No one in the media can judge the way I behave on the pitch because they haven't experienced playing the game in the Premiership.
Jens Lehmann

However, no profile of this complex player can be complete unless it touches on his less admirable side and it is unfortunate that Lehmann's embarrassing antics disguise his improved level of performance. His tendency to overreact when challenged by opposing players is infuriating at times, but he has this stern repost to those who have accused him of play acting in the past.

'No one in the media can judge the way I behave on the pitch because they haven't experienced playing the game in the Premiership,' states the quietly spoken keeper who was recently installed as Germany's No.1 for the upcoming World Cup finals.

'When you come out to claim the ball in England, you have guys coming at you punching and elbowing you in the ribs. You are expected not to respond, but I found it tough to accept and this is why sometimes I get into some arguments.

'It took time to accept things were different here. If I feel I'm not being protected by the referees, I have to make them aware of what is happening to me and in the last couple of seasons, the referees understand my point of view a little more.

'The way I play, there may be some arguments with players and referees because when you come out of your goal, it can get physical. This is a part of my game and if people don't like it, there is nothing I can do about it.'

The clean cut Ljungberg is never required to answer such cutting insults to his unblemished character as all the questions that flow his way are about the beautiful game he is expecting to be a part of in Paris this week. When he suggests this fixture is just as big as any that will take place at the World Cup this summer, it's easy to appreciate just what victory in this game would mean to him.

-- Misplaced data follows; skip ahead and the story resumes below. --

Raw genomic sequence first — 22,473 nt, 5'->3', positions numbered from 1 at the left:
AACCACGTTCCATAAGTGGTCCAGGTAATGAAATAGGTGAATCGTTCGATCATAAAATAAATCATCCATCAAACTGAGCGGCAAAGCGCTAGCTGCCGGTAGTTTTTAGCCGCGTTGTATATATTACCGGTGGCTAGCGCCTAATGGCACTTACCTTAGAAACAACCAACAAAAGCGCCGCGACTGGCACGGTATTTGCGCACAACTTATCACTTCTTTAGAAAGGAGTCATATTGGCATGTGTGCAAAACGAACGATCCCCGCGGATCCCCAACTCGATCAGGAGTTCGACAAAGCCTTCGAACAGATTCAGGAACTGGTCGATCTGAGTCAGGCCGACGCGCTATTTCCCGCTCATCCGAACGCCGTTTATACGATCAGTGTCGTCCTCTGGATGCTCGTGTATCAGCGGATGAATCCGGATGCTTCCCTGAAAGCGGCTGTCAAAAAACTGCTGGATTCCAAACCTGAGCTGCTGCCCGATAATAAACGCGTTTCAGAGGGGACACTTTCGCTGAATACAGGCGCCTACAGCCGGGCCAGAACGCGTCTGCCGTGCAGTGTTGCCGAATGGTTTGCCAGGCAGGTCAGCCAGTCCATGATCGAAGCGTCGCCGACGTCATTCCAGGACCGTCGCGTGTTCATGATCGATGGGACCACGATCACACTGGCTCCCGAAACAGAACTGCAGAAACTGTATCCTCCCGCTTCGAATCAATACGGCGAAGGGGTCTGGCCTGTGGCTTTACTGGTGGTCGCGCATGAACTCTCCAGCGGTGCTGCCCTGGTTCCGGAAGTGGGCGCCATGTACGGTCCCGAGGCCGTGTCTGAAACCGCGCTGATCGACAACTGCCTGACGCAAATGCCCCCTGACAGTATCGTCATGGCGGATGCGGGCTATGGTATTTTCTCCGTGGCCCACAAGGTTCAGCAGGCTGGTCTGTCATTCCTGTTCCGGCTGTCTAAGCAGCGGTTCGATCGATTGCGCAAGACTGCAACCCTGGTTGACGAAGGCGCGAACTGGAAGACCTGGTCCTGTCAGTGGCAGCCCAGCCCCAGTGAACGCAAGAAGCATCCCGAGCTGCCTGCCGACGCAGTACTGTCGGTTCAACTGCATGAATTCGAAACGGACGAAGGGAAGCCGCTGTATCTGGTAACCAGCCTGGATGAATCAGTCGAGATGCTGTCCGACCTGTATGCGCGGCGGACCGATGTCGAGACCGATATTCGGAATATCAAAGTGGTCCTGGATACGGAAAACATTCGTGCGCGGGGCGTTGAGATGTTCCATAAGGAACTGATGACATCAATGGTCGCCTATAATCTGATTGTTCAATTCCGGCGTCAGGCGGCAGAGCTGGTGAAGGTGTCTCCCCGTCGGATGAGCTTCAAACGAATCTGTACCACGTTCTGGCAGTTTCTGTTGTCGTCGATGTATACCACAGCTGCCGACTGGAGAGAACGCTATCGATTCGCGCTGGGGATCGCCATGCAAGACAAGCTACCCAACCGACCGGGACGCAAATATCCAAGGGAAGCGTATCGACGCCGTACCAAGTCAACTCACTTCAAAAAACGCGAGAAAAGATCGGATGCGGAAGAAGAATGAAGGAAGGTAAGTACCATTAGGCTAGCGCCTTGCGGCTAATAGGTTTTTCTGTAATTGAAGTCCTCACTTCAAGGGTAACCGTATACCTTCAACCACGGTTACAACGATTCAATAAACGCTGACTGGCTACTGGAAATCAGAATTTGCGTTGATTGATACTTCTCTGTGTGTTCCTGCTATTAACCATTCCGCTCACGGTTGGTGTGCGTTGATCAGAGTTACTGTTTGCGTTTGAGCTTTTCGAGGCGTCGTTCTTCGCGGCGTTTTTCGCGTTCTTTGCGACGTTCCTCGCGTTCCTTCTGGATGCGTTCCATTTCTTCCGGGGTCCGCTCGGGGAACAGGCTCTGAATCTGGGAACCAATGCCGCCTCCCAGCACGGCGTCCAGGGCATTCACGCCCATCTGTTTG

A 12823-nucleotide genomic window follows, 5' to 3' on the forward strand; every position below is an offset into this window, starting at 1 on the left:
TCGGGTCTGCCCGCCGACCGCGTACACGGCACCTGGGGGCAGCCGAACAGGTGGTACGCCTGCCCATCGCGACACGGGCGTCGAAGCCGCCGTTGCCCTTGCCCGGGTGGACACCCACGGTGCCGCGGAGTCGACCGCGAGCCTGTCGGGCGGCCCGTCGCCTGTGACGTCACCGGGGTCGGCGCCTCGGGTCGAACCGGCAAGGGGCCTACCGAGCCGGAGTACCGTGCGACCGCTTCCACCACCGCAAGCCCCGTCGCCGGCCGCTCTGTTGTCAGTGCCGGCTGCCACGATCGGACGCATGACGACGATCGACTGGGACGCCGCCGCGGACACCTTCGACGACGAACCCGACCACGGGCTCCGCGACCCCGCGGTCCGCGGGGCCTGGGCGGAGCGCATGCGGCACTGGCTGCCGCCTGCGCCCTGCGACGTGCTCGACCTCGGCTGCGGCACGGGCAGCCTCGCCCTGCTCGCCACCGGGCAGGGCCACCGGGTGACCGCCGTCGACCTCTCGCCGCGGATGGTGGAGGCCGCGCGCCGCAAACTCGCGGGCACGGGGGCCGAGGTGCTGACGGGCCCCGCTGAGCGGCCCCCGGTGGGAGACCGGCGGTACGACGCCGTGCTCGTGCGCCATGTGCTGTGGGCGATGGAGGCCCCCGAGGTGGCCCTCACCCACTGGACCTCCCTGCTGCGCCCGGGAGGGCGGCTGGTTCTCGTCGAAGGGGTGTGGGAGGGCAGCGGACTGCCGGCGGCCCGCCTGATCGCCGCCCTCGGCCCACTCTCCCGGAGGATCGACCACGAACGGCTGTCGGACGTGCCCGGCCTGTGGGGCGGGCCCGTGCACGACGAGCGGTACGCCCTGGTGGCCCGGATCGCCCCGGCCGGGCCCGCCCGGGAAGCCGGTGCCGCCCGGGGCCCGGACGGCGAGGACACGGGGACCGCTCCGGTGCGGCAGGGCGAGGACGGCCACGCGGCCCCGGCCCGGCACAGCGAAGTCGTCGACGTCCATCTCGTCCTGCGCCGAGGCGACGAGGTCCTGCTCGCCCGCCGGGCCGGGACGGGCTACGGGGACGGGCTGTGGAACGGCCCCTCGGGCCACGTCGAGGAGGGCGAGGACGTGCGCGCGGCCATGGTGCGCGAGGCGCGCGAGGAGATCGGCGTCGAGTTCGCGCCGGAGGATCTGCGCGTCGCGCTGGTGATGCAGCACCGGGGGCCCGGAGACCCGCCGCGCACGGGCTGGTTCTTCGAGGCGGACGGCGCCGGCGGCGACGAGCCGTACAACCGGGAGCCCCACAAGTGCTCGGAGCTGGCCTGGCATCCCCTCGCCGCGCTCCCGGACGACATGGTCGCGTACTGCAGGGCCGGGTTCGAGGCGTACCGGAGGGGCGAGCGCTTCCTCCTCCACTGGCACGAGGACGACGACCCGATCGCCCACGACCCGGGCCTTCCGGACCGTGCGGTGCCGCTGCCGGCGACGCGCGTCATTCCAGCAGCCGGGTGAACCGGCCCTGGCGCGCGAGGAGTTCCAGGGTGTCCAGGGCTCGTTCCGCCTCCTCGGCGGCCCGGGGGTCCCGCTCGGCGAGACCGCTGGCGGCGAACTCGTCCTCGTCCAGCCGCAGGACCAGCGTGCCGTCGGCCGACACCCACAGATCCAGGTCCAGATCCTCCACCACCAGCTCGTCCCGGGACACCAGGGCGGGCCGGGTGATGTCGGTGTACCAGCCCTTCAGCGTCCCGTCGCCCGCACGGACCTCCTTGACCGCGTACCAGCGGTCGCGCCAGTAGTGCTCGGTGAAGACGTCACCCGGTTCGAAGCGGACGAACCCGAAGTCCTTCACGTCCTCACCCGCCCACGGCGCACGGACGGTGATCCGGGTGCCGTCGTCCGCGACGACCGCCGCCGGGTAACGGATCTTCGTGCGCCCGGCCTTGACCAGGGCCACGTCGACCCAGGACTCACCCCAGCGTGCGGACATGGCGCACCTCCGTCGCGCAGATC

'This will be the highlight of my career,' he says. 'Everyone dreams of playing in a Champions League Final and for me, it's just as big as playing in a World Cup Final. I see it as the ultimate fixture you can play in and it should be a perfect match as well.

'We are looking at two teams who can only play good football. That's why people are very excited about what we should see in Paris. Both teams are stronger going forward than at the back, so it should be very exciting. These are the best two teams in the competition this season and whoever wins this game can justifiably claim to be the European Champions.'

An eleventh successive Arsenal clean sheet will go a long way to ensuring it is Arsene Wenger's men celebrating when the final whistle blows and Lehmann is among those surprised by the defensive records established in the last few months.

'To be honest, even I'm a little bit surprised by the record we have built up in the Champions League this season as we have so many young player in the side, but as we see the quality of the team improve every week, the surprise fades a little,' he adds.

'We have learned to defend as a team. Everyone has said for a long time that we play the best football in England and we all remember two seasons ago, when we went unbeaten all year, it was fantastic. Since then, we have worked on the defensive side of the game and that's why we are sitting here now talking about a Champions League Final. It all comes down to hard work on the training ground, so we can be proud of how far we have come.'

Standing just one game from glory, Jens Lehmann and Freddie Ljungberg dare not let this moment pass them by. They can only hope the youthful novices around them come through this toughest of final exams.